Call for Papers: ESSHC 2018 Panel - Medieval Cities Managing Food Crises

RHN 66/2017 | Call

Organisers: Tim Soens and Stef Espeel, University of Antwerp, Belgium

4-7 April 2018, Belfast, N-Ireland

Deadline for proposals: 25 April 2017

Call for Papers:
Rural History Panel at the ESSHC 2018 in Belfast
Shock Cities: Medieval Cities Managing Food Crises

Since Amartya Sen’s Noble Price winning Poverty and Famine (1981) a lot of historical literature has dealt with the issue of famine and food shortage as either problems of food availability (lack of food) or problems of food allocation (the failure of food to reach the people who need it). Recent advances in climate history ones again turned attention towards the production side of the story, and climate fluctuations inducing harvest failures beyond the absorptive capacity of either markets or states (see Campbell, 2016). With its history of secular demographic growth and urban expansion, eventually aborted by a period of profound contraction and crisis, medieval Europe has always fascinated scholars interested in the interaction of climate, agriculture and hunger, resulting in exciting clashes between population-, power- , market- and climate-centered narratives.

This session aims to approach food crises from an urban perspective, bringing together papers which question the way cities and various groups in the city dealt with food shortages. In particular we aim to question

(1) The frequency of food shortages in medieval cities: can we observe periods and contexts of increased frequency or intensity of food crises, and how certain are these chronologies?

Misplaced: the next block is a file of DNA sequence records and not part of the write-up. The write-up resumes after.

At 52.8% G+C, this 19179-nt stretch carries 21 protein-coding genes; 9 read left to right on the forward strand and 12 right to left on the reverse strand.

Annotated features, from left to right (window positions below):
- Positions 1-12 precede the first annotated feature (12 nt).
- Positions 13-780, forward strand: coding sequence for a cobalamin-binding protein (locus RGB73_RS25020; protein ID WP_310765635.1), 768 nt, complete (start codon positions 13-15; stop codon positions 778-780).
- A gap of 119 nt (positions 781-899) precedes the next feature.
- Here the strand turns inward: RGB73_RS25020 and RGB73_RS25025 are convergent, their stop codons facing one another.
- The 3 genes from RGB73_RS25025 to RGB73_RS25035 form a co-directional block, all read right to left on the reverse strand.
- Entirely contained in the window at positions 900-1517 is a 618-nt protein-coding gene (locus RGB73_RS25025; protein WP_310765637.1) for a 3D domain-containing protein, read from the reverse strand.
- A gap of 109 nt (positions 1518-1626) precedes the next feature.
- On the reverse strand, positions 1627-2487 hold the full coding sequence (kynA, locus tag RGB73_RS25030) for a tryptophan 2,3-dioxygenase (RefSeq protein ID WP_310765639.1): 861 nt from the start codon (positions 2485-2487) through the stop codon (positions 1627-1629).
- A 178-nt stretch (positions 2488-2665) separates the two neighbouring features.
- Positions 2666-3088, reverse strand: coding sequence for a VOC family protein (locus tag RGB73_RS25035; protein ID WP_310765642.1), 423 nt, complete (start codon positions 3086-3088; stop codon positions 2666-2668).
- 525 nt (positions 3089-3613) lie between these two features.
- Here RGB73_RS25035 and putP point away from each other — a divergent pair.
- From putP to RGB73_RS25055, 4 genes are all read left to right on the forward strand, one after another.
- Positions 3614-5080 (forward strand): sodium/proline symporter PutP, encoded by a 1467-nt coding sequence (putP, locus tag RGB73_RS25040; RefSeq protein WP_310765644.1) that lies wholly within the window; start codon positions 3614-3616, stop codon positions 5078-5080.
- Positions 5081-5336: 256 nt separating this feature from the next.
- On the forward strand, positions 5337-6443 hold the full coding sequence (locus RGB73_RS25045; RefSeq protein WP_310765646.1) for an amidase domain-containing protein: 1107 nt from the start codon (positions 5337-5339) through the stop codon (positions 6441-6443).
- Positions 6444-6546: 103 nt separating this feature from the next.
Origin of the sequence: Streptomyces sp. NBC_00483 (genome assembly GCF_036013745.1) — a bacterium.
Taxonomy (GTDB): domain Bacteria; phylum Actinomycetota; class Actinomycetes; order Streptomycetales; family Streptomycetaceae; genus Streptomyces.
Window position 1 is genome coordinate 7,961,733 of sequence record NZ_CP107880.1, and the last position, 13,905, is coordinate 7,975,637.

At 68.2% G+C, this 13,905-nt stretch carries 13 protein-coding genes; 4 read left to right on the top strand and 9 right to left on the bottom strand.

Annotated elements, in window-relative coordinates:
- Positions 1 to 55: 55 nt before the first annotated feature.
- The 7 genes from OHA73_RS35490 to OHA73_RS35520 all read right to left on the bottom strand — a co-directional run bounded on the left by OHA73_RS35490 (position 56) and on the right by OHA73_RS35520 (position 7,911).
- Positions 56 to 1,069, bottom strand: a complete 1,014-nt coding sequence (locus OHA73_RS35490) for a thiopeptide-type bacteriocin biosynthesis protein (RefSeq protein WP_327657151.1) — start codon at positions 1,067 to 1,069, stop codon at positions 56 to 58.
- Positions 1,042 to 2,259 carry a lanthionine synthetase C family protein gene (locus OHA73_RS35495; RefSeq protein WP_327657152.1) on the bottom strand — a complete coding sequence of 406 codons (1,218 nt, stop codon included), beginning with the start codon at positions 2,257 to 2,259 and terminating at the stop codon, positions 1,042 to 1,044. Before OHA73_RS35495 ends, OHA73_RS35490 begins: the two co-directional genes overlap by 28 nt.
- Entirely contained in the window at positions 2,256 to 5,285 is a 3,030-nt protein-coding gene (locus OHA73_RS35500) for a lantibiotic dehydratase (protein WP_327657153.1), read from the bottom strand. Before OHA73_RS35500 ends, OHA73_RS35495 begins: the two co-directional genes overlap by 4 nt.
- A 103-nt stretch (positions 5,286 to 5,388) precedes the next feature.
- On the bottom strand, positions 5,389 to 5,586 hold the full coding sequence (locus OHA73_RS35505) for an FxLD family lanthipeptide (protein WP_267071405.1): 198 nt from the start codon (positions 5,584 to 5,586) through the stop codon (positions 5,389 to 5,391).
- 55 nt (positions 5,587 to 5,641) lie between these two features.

(2) The vulnerability of urban populations for food crises: why were some cities more vulnerable to food shortages than others? And why were some groups in urban society more vulnerable to food crises than others?

(3) The management of food crises: which policies were developed to counteract food shortages and by whom? How where these policies motivated and what was there impact? Do we see regional differences, contrasting for instance a greater interventionism on behalf of the urban authorities in the Mediterranean context (continuing Roman Annonae policies) with more passive reactions in the North Sea Area?

(4) Town-Countryside relationships: when and how did cities realize a privileged access to food in times of food shortages, reversing the traditional advantages of the countryside in times of famine? And did the access to long-distance food-trades mitigate the impact of food shortages or exacerbate the problem?

(5) Household strategies: which strategies did individual urban households develop to cope with food shortages? Such strategies can vary from reliance on solidarity mechanisms, access to alternative sources of food supply, food storage etc.

Interested? Please send a short abstract (200-500 words) to before 25th of April (the deadline for submission of the session through the conference website is 1st of May).

ESSHC 2018 Website: